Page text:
Criticism on Fridays: European Culture Bailout 2021–2027

Why the Seven-Year €2.8 Billion Package for European Culture Only Sounds Good for the Opera Community

By Polina Lyapustina
Photo by Daniel Thiele

Every Friday, Polina Lyapustina delivers a short essay on some of the most sensitive topics in the industry with the intent of establishing a dialogue about the opera world and its future. The choice of topics discussed, how they are researched, and how they are portrayed is conducted independently of OperaWire’s editors. 

Last week, a €1.8 trillion budget was agreed upon as the final version of a European seven-year recovery plan. The long-term funds for Creative Europe total €2.8 billion, which almost doubles the 2014–2020 budget of €1.46 billion.

At first, the funds for culture were planned for only €1.6 billion. But in light of the ongoing pandemic and after the first version of the recovery plan was criticized over lack of cultural funding, the agreed €0.6 billion were added to bring immediate relief and empower institutions to overcome the period and plan for the future.

But when I saw the Compromise on long-term EU budget (pictured above), which eventually adds €16 billion to various key programs of the European Parlament, I couldn’t ignore a gap between the money received for the Cultural projects (as well as Human rights and Health initiatives) and any other programs (e.g. finance, investments, etc.). 

Perhaps, such a judgment appeared not only in my head, since the art industry officials eventually negotiated an additional €600 million for culture as part of a wider bailout that will support all 27 EU member states.

As a result, €2.8 billion would be spent on Culture in the next seven years in the EU.

It sounds impressive, and yet… it’s very hard to expect that this money will ever reach the most unprotected members of the artist community — freelancers, casual workers of the theatres, chorus members, and many others.

From the very beginning, it was stated that, as in previous years, the lion’s share of the funds would go to support the innovative Media Arts, which separated from the rest of the culture industries into a special category. And in the light of the COVID-19 crisis, the EU committee (not Creative Europe, though) has proposed special support for museums, especially for those affected by the pandemic. Live arts, where more Europeans are involved, did not deserve a special mention.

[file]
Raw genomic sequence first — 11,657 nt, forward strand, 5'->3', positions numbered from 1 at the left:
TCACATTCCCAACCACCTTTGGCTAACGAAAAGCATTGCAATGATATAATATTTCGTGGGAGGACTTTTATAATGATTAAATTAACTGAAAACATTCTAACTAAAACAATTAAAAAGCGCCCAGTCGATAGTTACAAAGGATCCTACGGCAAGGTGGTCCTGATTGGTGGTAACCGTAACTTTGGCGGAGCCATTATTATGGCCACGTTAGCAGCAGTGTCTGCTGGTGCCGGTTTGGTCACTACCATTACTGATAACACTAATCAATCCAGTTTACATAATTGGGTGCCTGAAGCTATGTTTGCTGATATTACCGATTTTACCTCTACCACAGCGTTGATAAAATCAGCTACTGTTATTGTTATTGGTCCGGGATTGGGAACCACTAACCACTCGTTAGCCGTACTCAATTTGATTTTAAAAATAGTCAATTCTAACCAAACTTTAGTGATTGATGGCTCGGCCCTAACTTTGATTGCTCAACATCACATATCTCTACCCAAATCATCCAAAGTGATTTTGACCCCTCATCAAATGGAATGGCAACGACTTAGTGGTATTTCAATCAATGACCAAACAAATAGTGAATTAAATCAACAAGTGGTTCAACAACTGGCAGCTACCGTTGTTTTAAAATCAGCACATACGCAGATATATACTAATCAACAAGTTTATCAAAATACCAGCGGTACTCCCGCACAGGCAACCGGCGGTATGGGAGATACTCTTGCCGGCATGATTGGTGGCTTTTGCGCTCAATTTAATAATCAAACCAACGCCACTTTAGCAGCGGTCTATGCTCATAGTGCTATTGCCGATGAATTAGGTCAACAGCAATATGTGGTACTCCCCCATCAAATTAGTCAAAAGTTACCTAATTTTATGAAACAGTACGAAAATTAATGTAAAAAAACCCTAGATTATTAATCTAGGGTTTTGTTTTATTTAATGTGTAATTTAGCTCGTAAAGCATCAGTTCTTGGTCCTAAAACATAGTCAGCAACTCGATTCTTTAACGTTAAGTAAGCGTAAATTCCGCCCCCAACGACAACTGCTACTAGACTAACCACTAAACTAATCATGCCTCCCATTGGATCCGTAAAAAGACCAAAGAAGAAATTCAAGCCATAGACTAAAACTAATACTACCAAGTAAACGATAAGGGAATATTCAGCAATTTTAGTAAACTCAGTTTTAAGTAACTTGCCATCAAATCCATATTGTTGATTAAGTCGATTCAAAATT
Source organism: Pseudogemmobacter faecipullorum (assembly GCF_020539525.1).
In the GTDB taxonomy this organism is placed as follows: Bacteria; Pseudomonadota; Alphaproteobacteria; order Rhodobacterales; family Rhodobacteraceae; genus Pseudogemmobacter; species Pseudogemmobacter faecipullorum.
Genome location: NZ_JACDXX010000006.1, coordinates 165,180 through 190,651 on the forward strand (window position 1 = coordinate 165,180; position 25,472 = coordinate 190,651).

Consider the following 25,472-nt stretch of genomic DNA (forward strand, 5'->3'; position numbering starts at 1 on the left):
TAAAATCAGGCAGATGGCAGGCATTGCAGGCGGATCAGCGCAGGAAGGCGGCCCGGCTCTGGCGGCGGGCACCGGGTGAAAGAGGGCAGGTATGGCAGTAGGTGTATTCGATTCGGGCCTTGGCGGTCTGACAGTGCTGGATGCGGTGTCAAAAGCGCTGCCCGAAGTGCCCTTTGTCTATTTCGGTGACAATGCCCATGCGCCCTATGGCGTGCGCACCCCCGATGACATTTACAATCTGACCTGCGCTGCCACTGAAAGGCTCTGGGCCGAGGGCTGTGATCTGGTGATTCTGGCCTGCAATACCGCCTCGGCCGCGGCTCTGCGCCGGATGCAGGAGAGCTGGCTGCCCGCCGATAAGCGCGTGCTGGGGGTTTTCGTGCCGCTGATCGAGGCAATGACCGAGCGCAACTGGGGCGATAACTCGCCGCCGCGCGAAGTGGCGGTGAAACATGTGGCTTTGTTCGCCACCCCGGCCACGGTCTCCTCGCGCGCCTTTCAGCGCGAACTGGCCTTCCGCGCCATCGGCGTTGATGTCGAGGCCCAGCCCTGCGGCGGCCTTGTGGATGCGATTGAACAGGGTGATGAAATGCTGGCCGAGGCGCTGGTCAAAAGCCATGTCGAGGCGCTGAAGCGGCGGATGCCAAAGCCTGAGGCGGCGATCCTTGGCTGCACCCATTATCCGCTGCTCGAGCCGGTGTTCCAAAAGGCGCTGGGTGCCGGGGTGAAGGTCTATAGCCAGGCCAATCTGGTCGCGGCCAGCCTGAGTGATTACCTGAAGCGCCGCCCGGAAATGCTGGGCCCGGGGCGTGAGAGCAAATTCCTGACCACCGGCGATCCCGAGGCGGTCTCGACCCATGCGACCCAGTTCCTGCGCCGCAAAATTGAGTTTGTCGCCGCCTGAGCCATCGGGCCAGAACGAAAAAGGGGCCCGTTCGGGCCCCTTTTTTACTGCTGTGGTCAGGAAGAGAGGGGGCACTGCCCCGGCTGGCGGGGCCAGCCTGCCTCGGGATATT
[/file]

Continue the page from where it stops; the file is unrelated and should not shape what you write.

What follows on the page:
Created in 2013 as the European Commission’s framework program to support culture, Creative Europe still remains a mystery for most European artists. The older generation of musicians don’t know the organization and would hardly trust it, while younger artists and producers would rather find more open independent funds for their programs. As a result, the most successful (I don’t question their importance) projects funded by Creative Europe were created by managers, not musicians. 

I’m asking, on what will the €2.8 billion be spent? And from the perspective of this series, how will the people of the opera industry benefit from this deal?

Back in June, the general budget was widely criticized for the lack of direct support of arts and artists for the sake of general development of the European Union and ambitious plans in energetics, investments, communication, etc.

“This is about all of us and it is way bigger than any one of us,” Ursula von der Leyen, the European Commission president said, addressing European Parliament members. “This is Europe’s moment.” 

After nine months of the pandemic in Europe, depressed people losing jobs, and constant protests, when seeing the significantly increased budget still supports all the same directions and ambitions, I ask when will we finally think about any one of us? And when will this be the arts’ moment?

“The increase in funding for Creative Europe will have a huge impact on the initiatives to be funded and will directly benefit European cultural enterprises and professionals,” Sabina Verheyen, chairman of the committee on culture and education for the European parliament said.

But who are those professionals, who can apply and benefit from Creative Europe? Ten opera artists and producers I consulted with, almost unanimously stated — Creative Europe is a bureaucratic organization that is easier not to mess with. The lack of orientation on people, intelligibility, and transparency (not for lawyers and officials, but again, for people) repels inexperienced opera artists and keeps the experienced ones aside. 

This issue also teaches us that managerial skills have essentially become a key to success in the art industries, at least if you want to be funded. So maybe to have all the processes well-managed would be a good development for the industry, and Creative Europe could support art education on the matter of bringing the management courses into the art academies — for any one of us!

To make the funds not just important and loudly announced, but accessible for the people of art.

Big money was given, generously and certainly publicly, but the ways of distribution and bringing them to the arts are still vague.

Will we see any changes in the industry in the next seven years?  Education, safety, worker’s rights?

I cannot find them in the plans for festivals and competitions.

Or is this perhaps, a means for failed officials to successfully use the fight against the consequences of the virus to cover up their failures and unwillingness to support artists and rebuild the industry?

Time will tell. Seven years to be exact.